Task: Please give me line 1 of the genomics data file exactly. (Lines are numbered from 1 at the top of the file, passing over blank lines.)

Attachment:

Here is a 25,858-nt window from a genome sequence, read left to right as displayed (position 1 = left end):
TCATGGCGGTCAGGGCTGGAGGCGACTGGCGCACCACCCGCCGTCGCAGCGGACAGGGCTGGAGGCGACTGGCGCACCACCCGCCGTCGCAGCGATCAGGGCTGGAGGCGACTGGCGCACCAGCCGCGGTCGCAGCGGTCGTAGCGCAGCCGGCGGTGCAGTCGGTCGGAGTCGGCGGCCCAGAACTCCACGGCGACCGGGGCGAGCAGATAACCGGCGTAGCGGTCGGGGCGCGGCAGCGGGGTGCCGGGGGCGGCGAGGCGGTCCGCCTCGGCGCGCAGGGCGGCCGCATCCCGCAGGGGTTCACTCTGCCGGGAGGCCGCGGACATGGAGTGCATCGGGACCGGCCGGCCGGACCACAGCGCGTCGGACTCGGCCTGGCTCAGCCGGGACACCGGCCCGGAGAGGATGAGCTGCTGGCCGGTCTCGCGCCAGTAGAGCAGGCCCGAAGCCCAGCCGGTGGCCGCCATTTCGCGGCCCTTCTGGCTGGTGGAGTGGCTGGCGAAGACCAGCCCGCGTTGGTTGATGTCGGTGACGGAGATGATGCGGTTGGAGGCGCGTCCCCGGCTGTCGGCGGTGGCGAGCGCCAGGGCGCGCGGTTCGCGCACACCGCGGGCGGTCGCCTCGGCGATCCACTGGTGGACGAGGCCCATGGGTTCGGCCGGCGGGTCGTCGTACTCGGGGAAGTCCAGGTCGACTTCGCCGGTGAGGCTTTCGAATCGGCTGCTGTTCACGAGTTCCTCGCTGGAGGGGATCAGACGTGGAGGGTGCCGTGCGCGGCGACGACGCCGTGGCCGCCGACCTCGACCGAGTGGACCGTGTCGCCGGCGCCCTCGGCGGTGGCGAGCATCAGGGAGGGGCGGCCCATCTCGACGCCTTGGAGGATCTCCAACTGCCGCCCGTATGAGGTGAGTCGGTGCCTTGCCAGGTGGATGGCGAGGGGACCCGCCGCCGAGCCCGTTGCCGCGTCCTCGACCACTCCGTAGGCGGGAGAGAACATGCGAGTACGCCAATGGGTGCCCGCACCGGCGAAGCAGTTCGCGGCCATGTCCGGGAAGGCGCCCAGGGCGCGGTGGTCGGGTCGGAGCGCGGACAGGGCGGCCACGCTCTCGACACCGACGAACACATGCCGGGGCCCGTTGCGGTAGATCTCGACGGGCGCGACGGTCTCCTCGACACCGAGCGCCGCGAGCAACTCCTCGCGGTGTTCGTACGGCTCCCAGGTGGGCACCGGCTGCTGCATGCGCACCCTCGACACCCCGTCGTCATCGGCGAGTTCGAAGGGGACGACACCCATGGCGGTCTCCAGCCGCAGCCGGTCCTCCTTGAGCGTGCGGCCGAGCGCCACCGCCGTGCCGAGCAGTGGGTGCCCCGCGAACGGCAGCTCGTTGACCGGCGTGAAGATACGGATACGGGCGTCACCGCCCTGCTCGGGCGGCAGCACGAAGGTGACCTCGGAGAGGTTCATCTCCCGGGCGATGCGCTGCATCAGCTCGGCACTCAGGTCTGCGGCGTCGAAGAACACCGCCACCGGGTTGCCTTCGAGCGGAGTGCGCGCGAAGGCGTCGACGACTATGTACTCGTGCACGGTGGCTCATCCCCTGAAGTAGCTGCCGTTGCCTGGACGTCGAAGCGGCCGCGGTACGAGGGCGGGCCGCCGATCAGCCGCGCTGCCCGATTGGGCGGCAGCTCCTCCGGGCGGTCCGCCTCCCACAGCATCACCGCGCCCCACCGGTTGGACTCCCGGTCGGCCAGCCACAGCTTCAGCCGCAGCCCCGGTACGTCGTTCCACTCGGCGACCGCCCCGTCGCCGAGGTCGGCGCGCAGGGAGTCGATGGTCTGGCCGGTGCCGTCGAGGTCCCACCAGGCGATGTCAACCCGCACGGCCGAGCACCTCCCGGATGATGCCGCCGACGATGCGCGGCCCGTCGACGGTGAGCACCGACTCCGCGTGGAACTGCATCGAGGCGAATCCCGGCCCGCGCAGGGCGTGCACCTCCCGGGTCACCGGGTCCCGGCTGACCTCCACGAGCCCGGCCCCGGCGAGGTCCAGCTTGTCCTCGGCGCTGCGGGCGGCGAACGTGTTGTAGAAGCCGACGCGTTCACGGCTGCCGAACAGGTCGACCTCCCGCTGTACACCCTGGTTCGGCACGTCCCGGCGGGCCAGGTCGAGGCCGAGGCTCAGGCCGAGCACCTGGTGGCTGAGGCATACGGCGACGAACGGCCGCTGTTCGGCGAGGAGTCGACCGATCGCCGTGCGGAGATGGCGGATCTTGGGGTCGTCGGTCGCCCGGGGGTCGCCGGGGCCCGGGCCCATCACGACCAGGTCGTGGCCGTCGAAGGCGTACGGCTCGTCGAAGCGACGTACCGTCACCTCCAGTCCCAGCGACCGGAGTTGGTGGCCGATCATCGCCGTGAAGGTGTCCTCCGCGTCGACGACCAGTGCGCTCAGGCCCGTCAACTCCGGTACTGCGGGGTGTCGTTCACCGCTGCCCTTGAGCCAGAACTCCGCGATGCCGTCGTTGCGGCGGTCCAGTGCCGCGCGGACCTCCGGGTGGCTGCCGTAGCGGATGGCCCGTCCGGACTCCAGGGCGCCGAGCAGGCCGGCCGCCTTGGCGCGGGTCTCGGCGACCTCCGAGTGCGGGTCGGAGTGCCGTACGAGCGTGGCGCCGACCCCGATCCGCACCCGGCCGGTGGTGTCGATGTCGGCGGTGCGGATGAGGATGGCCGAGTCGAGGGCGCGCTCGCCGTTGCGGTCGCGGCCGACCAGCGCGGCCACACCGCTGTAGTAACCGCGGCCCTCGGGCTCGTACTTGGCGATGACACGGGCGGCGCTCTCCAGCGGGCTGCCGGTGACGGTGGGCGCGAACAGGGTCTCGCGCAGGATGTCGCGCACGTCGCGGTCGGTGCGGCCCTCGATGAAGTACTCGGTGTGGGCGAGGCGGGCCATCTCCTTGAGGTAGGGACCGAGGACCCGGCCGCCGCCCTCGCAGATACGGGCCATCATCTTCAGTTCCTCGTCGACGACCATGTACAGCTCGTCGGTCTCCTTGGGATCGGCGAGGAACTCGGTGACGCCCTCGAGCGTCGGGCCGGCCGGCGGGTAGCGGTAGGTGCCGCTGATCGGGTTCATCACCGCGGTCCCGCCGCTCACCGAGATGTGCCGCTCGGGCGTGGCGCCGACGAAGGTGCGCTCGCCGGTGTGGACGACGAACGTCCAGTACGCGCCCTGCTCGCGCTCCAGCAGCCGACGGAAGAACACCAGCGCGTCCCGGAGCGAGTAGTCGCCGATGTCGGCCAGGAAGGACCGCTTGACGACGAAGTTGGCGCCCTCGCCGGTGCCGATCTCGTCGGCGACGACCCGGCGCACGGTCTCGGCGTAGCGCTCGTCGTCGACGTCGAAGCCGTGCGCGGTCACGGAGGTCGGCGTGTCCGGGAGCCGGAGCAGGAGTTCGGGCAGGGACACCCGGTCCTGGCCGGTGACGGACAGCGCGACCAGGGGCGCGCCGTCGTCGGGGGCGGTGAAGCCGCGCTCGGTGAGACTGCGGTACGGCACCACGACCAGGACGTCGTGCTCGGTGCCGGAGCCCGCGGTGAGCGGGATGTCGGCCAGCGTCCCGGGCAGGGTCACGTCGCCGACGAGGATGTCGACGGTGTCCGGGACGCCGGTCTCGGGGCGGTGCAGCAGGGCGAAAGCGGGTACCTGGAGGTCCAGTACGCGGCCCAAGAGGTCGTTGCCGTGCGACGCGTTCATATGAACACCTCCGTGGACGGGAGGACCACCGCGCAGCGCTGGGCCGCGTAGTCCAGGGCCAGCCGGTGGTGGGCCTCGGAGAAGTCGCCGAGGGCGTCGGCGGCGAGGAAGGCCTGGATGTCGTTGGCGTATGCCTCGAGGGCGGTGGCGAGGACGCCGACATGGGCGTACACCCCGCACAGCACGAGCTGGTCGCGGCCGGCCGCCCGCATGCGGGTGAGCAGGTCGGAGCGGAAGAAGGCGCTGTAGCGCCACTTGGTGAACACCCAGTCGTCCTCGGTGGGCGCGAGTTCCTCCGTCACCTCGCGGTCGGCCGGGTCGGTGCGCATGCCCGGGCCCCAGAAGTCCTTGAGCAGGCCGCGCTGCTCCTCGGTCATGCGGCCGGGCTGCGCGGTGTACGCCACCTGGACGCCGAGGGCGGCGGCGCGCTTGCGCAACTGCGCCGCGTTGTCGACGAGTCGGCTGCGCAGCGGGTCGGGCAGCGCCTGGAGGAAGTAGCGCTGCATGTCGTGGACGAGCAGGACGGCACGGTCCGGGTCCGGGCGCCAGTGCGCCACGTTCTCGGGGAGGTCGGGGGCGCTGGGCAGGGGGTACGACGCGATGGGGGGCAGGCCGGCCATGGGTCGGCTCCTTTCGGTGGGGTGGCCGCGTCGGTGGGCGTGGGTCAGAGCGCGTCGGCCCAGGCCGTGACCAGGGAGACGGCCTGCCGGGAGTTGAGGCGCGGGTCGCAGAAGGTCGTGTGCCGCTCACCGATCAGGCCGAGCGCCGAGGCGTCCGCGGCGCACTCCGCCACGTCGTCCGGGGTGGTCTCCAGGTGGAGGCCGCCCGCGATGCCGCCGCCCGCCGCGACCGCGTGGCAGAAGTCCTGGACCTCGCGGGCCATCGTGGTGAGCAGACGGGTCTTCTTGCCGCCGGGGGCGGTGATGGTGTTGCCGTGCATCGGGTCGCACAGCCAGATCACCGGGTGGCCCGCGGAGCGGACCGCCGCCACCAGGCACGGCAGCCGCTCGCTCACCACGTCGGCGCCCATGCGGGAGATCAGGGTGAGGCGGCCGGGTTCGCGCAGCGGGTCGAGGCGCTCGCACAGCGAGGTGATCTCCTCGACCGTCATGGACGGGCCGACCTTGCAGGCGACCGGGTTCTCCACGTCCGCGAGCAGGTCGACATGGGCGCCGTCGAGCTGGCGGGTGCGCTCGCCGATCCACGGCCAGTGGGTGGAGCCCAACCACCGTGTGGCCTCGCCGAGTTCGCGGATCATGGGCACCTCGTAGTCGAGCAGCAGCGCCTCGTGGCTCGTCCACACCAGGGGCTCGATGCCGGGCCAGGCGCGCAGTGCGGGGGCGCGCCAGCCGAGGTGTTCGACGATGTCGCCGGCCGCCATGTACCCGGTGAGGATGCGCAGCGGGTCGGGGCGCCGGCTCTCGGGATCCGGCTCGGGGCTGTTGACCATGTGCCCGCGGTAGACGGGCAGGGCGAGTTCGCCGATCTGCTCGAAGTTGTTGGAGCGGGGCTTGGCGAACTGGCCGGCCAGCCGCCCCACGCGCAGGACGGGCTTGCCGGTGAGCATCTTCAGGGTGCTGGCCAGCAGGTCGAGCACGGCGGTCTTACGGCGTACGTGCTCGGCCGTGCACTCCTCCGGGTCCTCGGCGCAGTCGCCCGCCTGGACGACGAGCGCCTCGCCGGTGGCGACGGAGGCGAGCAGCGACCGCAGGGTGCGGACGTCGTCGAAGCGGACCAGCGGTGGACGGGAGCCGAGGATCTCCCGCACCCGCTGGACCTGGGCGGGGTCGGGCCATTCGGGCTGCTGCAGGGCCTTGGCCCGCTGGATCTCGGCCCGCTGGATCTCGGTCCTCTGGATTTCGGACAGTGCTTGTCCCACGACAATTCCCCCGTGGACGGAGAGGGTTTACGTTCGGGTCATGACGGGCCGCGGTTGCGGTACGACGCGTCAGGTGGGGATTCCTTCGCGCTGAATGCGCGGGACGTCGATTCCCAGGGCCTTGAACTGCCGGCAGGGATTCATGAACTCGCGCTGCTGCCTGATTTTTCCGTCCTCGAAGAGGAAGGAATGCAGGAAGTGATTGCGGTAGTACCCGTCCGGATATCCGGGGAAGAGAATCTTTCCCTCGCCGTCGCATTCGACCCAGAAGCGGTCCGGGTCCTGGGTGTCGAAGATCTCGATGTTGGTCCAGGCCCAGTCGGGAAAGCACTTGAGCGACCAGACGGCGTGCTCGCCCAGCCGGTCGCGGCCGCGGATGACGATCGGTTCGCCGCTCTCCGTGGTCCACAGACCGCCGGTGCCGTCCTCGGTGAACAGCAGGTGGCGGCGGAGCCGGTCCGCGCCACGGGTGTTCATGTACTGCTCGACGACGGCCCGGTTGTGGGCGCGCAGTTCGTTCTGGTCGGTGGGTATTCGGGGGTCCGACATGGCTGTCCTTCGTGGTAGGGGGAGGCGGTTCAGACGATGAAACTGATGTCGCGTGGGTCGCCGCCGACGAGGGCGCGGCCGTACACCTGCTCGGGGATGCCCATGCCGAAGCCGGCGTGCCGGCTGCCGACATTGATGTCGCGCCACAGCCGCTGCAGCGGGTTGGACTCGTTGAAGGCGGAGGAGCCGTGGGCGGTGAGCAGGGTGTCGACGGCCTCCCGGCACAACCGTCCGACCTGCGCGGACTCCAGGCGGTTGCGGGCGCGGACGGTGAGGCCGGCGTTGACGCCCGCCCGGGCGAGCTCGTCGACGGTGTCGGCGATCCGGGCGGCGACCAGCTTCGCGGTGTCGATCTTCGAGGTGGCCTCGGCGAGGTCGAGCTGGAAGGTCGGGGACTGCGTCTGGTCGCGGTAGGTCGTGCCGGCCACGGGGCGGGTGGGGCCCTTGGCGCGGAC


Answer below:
Here is a 25,858-nt window from a genome sequence, read left to right as displayed (position 1 = left end):